# Smoothing-Strichartz estimates for the heat-Schrodinger evolution

Consider the heat-Schrodinger evolution $$e^{(1+i)t\Delta}$$, $$t\geq 0$$. For simplicity, suppose to work in dimension three. Due to the Strichartz estimates for the Schrodinger equation, and the smoothing effect of the heat flow, I expect that the following estimate holds true: $$\begin{equation}\label{tre} (1)\qquad \left\|\int_0^te^{(1+i)(t-s)\Delta}F(s)ds\right\|_{L^2((0,t),W^{1,6}(\mathbb{R}^3))}\lesssim \|F\|_{L^2((0,t),L^2(\mathbb{R}^3))} \end{equation}$$ Nevertheless, I have not been able to prove it.

Is estimate (1) actually true? In case, is it already known in the literature?

• Sure, thank you. I edited Mar 4, 2020 at 1:12

I think the estimate you want does not really require Strichartz.

First, your estimate is equivalent to the following, which is a bit easier for me to think about: let $$u$$ be the solution to the equation $$\partial_t u - (1 + i) \triangle u = F \tag{*}$$ with initial data $$u(0,x) \equiv 0$$ Then the desired estimate is $$\| u \|_{L^2_t W^{1,6}_x} \leq \|F\|_{L^2_t L^2_x}$$

We can derive this estimate by multiplying the equation (*) by $$\triangle \bar{u}$$ and taking the real part, which gives $$\partial_t u \triangle \bar{u} + \partial_t \bar{u} \triangle u - (1+i) \triangle u \triangle \bar{u} - (1-i) \triangle u \triangle\bar{u} = F \triangle \bar{u} + \bar{F} \triangle u$$ Integrate by parts in space we get $$\partial_t \| \nabla u\|^2_{L^2_x} + 2 \|\triangle u\|_{L^2_x}^2 = - \int_{\mathbb{R}^3} F\triangle \bar{u} + \bar{F} \triangle u ~dx$$ Integrate between time 0 and time T you get (using the triviality of the data) $$\|\nabla u(T)\|_{L^2_x}^2 + 2 \int_0^T \| \triangle u\|^2_{L^2_x} ~dt \leq \int_{[0,T]\times \mathbb{R}^3} 2 |F|\cdot |\triangle u| ~dx~dt (**)$$ Applying Young's inequality on the right, you can pull out $$\epsilon \|\triangle u\|_{L^2_t L^2_x}$$ which can be absorbed on the left hand side, and this reduces to

$$\| \triangle u\|_{L^2_t L^2_x} \lesssim \| F\|_{L^2_t L^2_x}$$

Finally use elliptic estimates to bound $$\|\nabla^2 u\|$$ by $$\|\triangle u\|$$, and then Sobolev inequality in space gets you

$$\| \nabla u\|_{L^2_t L^6_x} \lesssim \|F\|_{L^2_t L^2_x}$$

This takes care the homogeneous part of the Sobolev norm.

I don't think the inhomogeneous part holds. It doesn't have the correct scaling.

If you rescale $$u(t,x) \mapsto u(\lambda^2 t, \lambda x)$$ by the parabolic scaling, then $$F(t,x) \mapsto \lambda^2 F(\lambda^2 t, \lambda x)$$. The $$L^2_t L^2_x$$ norm of $$F$$ scales like $$\lambda^{-1/2}$$, but the $$L^2_t L^6_x$$ norm of $$u$$ scales like $$\lambda^{-3/2}$$. The term with the correct scaling should be $$\|F\|_{L^1_t L^2_x}$$. And the estimate

$$\| u\|_{L^2_t L^6_x} \lesssim \|\nabla u\|_{L^2_t L^2_x} \lesssim \|F\|_{L^1_t L^2_x}$$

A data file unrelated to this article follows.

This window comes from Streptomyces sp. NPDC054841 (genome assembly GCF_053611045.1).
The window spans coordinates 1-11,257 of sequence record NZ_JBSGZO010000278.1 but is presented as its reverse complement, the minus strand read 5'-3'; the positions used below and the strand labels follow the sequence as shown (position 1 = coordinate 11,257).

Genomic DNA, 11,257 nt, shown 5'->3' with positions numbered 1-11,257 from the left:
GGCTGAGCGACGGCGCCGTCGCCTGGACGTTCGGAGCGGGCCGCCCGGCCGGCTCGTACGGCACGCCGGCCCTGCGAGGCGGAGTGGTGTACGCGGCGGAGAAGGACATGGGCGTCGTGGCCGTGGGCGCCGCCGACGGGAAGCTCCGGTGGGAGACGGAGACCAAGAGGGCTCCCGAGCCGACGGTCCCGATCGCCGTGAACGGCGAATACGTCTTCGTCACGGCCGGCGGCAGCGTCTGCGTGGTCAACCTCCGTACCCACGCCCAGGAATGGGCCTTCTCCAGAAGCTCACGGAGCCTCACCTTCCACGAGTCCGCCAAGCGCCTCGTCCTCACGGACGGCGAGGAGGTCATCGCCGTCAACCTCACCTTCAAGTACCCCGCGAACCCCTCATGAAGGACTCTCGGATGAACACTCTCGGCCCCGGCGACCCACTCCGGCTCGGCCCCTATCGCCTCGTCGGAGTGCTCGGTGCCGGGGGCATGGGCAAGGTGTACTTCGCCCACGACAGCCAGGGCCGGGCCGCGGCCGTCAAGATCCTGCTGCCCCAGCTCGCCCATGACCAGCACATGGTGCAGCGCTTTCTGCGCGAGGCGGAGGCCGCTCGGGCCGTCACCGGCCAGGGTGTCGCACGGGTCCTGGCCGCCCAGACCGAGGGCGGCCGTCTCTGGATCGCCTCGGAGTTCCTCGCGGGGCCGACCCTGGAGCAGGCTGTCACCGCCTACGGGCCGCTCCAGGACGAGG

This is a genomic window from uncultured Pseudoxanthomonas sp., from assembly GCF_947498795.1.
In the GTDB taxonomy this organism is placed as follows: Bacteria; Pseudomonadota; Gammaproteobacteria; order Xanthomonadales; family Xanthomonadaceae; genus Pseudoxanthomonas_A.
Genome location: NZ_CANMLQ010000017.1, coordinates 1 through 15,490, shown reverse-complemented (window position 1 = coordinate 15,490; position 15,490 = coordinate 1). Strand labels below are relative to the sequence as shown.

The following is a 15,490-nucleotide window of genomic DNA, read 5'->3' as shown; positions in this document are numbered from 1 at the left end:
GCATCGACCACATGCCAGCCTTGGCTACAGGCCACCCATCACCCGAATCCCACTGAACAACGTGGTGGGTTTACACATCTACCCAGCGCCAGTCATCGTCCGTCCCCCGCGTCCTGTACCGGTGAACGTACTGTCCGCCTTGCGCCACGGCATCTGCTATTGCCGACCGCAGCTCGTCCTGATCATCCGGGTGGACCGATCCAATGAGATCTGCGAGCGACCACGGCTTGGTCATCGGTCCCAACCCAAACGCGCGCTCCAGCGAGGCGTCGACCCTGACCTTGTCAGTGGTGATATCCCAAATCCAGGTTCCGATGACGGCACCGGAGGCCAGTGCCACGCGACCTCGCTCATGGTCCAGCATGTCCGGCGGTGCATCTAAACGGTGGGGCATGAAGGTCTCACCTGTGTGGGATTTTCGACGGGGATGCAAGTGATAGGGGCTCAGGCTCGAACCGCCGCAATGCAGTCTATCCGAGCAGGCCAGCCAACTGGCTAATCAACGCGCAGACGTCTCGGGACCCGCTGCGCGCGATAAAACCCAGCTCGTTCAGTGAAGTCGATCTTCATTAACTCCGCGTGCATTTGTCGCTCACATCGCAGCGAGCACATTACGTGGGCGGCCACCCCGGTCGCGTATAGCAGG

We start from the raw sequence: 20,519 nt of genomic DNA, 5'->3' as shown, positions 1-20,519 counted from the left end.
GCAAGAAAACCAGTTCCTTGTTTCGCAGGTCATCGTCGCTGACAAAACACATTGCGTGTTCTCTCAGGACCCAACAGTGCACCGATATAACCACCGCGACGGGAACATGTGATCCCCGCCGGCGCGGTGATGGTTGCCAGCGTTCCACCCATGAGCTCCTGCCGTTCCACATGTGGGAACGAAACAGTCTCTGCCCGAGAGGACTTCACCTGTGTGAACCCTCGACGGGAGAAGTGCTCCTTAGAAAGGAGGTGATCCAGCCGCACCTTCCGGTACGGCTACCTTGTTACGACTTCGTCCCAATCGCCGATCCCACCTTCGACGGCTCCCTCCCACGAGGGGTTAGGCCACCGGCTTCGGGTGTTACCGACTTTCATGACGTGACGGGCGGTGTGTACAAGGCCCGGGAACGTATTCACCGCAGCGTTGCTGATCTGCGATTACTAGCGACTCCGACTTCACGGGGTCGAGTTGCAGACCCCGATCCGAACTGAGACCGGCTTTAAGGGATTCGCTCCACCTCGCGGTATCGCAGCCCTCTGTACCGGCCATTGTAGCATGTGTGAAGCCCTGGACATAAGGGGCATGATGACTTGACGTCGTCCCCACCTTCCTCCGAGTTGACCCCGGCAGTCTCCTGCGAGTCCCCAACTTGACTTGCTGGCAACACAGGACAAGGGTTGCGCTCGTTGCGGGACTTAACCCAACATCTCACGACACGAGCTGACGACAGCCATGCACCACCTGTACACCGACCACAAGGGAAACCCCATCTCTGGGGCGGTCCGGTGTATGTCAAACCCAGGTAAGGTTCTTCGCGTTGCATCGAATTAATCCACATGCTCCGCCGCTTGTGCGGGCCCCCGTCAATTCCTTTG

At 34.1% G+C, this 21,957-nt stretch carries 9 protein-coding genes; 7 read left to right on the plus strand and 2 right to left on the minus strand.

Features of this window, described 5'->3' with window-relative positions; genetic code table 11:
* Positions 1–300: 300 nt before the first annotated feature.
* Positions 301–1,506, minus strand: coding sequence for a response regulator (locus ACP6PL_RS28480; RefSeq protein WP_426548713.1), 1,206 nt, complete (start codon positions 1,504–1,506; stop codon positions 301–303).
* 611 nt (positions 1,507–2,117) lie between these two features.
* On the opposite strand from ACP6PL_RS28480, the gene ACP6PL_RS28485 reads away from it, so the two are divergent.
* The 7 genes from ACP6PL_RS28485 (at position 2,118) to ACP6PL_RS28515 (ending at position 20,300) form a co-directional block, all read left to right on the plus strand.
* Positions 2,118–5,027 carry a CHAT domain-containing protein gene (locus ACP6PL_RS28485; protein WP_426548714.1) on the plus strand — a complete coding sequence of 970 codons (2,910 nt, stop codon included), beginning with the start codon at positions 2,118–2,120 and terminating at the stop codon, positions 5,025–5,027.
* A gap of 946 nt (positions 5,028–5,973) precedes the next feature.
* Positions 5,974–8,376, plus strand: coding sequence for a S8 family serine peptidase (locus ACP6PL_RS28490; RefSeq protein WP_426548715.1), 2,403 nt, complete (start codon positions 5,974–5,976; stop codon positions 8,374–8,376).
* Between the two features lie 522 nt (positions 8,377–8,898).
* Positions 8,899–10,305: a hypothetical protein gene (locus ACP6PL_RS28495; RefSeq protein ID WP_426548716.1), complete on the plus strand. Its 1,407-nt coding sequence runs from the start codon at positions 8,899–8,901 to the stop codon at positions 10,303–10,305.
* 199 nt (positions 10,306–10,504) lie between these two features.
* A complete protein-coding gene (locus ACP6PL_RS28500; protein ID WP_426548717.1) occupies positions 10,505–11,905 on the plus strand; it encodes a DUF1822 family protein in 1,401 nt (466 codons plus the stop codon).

can be proven by an analogous manner as above but instead of multiplying by $$\triangle u$$, multiply by $$u$$.

Incidentally: both estimates also hold for the heat equation, without the Schroedinger part.

Addendum: I just noticed that your inequality is only stated for $$L^2((0,T),X)$$ for some Banach space $$X$$. Do you only care about the local estimate where your constant can depend on the length of the interval? Or do you actually want uniform estimates for all $$T$$? I ask because quite obviously on a fixed time interval you have that $$\|F\|_{L^1_t L^2_x} \lesssim \|F\|_{L^2_t L^2_x}$$, and in fact you can get the same result by noting that (**) also implies $$\|u\|_{L^\infty_t L^6_x} \lesssim \|F\|_{L^2_t L^2_x}$$ and can be easily localized to intervals.

• Nice. I think for the lower order term you might need some weight at the RHS Mar 4, 2020 at 8:31
• @PieroD'Ancona: I don't quite understand what you mean. Can you say a couple sentences more? What I imagine: multiplying by $u$ and IBP gives us that $$\|u(T)\|_{L^2}^2 + \| \nabla u\|_{L^2_{t,x}}^2 \leq \| F u \|_{L^1_{t,x}}$$ the right hand side bound is bounded by $\| F\|_{L^1_t L^2_x} \|u\|_{L^\infty_t L^2_x}$ which implies $$\|u\|_{L^\infty_t L^2_x} \leq \|F\|_{L^1_t L^2_x}$$ which gives the desired result. I don't think weights are necessary. But possibly I misunderstand your comment. Mar 4, 2020 at 14:13
• What I mean is that another way to achieve the correct scaling is, say, using a weighted norm such as $\||x|F\|_{L^2L^2}$. I think the estimate for the lower order term might be true also with this right hand side Mar 4, 2020 at 14:58
• @PieroD'Ancona: ah, I see. For the pure Schrodinger this would be an end-point case if I am not mistaken. (It almost follows from my paper arxiv.org/abs/1701.01460v4 but it would be the endpoint case which I didn't do). Mar 4, 2020 at 16:21
• Nice work, thank you. I was indeed interested only in the homogeneous estimates, but also the suggestion by Piero for the lower order term is very interesting. I think that, if one considers the evolution $e^{(i+\varepsilon)t\Delta}$, where $\varepsilon>0$ is a small parameter, your approach produces a divergence rate as $\varepsilon\to 0$ which can be improved by using the Strichartz estimates for the Schrodinger equation. Maybe it could be interesting (and not so trivial) to establish the optimal divergence rate as $\varepsilon\to 0$. Mar 4, 2020 at 19:29